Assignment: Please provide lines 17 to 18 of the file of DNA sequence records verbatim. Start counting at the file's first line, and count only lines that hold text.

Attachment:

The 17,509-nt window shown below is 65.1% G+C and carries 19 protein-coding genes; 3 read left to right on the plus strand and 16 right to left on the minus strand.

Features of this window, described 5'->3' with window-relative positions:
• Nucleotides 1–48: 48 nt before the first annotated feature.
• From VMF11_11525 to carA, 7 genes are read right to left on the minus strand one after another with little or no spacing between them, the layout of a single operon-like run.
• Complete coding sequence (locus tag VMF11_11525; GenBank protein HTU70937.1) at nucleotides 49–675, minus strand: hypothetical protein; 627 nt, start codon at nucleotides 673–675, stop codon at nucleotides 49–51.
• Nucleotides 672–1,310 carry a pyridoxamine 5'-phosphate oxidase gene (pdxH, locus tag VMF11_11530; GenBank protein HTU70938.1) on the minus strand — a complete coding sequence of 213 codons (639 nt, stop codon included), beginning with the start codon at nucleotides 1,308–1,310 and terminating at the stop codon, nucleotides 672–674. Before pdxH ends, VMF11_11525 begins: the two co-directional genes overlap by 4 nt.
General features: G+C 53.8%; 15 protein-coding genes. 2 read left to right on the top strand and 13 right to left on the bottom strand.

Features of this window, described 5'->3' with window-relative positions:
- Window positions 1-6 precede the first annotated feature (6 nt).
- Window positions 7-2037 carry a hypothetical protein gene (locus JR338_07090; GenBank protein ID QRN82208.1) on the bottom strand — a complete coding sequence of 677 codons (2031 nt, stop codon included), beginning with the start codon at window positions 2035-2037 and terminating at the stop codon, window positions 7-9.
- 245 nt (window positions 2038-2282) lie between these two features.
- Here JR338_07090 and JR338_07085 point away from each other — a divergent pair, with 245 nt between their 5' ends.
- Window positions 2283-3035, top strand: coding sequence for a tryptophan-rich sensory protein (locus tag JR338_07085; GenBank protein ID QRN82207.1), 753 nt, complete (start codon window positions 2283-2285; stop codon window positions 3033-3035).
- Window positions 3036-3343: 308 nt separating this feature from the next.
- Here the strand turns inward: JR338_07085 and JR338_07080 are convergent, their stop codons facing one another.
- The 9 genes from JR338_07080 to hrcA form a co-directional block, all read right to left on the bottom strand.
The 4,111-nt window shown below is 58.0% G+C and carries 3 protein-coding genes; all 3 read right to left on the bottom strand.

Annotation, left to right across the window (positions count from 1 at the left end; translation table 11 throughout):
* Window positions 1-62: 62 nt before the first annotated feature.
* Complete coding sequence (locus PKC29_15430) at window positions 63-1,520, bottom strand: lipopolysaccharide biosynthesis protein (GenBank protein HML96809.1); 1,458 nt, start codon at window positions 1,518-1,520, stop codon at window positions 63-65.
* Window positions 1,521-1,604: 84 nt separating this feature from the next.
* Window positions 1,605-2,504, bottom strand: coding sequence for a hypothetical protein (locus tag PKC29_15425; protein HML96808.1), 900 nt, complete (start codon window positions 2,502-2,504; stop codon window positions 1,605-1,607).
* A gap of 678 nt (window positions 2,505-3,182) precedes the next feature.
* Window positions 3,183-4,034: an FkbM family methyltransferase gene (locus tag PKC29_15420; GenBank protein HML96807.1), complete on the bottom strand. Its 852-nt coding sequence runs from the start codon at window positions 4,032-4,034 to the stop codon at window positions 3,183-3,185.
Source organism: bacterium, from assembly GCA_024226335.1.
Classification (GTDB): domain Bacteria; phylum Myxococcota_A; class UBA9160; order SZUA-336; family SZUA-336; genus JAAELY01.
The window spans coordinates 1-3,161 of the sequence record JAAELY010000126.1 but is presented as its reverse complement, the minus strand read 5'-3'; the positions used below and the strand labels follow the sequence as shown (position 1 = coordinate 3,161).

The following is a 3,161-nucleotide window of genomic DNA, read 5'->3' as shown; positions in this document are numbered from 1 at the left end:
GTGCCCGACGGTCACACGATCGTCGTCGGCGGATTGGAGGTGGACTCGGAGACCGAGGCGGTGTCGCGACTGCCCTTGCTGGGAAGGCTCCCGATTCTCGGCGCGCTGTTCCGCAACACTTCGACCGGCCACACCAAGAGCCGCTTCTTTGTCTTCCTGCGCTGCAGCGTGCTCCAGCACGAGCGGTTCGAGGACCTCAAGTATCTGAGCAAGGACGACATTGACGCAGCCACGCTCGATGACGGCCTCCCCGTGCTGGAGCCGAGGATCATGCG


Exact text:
The 4,111-nt window shown below is 58.0% G+C and carries 3 protein-coding genes; all 3 read right to left on the bottom strand.

Annotation, left to right across the window (positions count from 1 at the left end; translation table 11 throughout):